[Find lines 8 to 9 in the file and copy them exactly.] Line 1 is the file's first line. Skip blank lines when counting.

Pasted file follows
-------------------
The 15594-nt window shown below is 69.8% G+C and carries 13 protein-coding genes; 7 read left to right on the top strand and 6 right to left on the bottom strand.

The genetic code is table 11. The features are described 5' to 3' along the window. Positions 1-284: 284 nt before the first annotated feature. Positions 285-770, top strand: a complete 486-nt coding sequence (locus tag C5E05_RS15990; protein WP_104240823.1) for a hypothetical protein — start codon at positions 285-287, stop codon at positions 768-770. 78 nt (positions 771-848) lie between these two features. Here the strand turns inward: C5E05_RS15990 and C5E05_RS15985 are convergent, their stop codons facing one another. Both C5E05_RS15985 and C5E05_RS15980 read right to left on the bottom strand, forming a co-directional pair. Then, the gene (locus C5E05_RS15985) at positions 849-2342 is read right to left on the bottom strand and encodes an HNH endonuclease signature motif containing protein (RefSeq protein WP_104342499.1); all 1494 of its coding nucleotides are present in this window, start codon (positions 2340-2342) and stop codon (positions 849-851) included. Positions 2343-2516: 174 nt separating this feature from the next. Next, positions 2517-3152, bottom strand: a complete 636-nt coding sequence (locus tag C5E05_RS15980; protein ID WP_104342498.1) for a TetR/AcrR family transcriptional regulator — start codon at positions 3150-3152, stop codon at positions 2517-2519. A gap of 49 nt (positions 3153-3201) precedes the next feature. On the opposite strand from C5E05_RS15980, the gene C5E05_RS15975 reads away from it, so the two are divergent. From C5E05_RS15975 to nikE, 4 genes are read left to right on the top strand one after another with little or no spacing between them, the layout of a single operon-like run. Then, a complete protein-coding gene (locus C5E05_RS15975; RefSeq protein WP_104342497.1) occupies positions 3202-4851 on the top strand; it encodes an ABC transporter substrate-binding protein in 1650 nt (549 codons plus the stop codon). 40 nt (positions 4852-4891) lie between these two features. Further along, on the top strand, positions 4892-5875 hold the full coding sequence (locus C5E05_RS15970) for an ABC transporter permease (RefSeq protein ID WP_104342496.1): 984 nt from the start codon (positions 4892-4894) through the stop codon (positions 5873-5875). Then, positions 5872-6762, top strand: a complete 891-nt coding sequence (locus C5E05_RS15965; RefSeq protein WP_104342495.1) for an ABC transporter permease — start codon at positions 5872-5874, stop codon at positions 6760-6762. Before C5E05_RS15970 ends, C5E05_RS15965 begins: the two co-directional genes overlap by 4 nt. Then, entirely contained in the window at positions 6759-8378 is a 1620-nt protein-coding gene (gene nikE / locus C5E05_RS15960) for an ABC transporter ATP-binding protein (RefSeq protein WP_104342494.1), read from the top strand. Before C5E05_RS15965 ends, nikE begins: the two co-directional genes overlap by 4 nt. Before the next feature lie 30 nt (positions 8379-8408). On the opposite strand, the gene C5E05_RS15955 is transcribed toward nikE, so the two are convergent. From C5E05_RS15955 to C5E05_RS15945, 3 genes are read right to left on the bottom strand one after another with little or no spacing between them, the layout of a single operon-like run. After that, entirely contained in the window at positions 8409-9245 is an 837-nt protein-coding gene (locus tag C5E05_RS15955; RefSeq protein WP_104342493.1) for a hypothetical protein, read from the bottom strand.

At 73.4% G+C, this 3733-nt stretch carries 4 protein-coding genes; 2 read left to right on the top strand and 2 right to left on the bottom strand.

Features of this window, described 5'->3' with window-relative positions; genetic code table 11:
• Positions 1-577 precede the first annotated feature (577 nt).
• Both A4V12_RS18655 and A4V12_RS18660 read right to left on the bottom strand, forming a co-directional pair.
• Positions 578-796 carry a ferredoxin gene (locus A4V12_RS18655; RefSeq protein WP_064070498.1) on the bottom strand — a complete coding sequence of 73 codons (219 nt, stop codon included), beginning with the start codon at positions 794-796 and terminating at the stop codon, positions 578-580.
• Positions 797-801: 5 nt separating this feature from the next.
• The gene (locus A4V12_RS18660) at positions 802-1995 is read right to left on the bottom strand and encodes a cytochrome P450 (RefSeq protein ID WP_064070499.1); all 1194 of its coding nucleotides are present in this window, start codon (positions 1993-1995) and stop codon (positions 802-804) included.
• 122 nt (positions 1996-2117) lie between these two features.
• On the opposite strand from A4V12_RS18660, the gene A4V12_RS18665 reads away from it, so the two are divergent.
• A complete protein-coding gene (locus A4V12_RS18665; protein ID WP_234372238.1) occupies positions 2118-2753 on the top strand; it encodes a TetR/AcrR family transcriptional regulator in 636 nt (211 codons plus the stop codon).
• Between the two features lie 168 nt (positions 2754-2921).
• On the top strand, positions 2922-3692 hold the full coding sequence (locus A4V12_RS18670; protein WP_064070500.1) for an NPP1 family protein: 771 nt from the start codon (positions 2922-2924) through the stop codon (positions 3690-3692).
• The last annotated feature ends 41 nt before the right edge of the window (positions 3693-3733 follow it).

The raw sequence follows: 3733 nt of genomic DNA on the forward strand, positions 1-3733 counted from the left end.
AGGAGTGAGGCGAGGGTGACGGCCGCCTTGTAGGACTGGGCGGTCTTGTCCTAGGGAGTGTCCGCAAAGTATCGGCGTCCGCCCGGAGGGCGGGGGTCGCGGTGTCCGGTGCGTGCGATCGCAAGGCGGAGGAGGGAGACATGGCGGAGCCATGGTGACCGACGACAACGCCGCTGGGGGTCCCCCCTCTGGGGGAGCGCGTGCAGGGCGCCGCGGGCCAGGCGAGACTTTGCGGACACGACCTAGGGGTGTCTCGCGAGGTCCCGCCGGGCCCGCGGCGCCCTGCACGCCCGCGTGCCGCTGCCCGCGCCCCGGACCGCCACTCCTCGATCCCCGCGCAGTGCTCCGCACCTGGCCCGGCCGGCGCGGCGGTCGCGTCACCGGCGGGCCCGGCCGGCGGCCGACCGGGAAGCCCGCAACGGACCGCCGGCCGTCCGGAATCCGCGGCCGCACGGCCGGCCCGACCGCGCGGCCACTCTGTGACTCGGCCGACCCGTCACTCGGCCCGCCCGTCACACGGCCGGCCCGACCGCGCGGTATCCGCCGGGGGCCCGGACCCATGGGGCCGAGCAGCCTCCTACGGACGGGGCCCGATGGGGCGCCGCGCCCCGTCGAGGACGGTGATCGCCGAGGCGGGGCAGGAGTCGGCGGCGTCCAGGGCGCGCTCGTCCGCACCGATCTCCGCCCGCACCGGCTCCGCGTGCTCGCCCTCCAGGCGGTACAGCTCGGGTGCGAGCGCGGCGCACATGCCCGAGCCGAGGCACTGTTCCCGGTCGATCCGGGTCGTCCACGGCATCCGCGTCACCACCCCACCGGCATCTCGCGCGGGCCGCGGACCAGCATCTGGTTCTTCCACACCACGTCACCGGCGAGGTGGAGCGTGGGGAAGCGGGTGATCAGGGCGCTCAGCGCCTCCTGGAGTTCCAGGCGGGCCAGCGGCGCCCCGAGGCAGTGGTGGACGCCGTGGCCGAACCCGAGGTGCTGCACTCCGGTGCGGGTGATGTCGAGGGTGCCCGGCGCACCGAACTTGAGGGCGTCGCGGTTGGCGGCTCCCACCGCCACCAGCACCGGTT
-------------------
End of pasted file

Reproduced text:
• Positions 797-801: 5 nt separating this feature from the next.
• The gene (locus A4V12_RS18660) at positions 802-1995 is read right to left on the bottom strand and encodes a cytochrome P450 (RefSeq protein ID WP_064070499.1); all 1194 of its coding nucleotides are present in this window, start codon (positions 1993-1995) and stop codon (positions 802-804) included.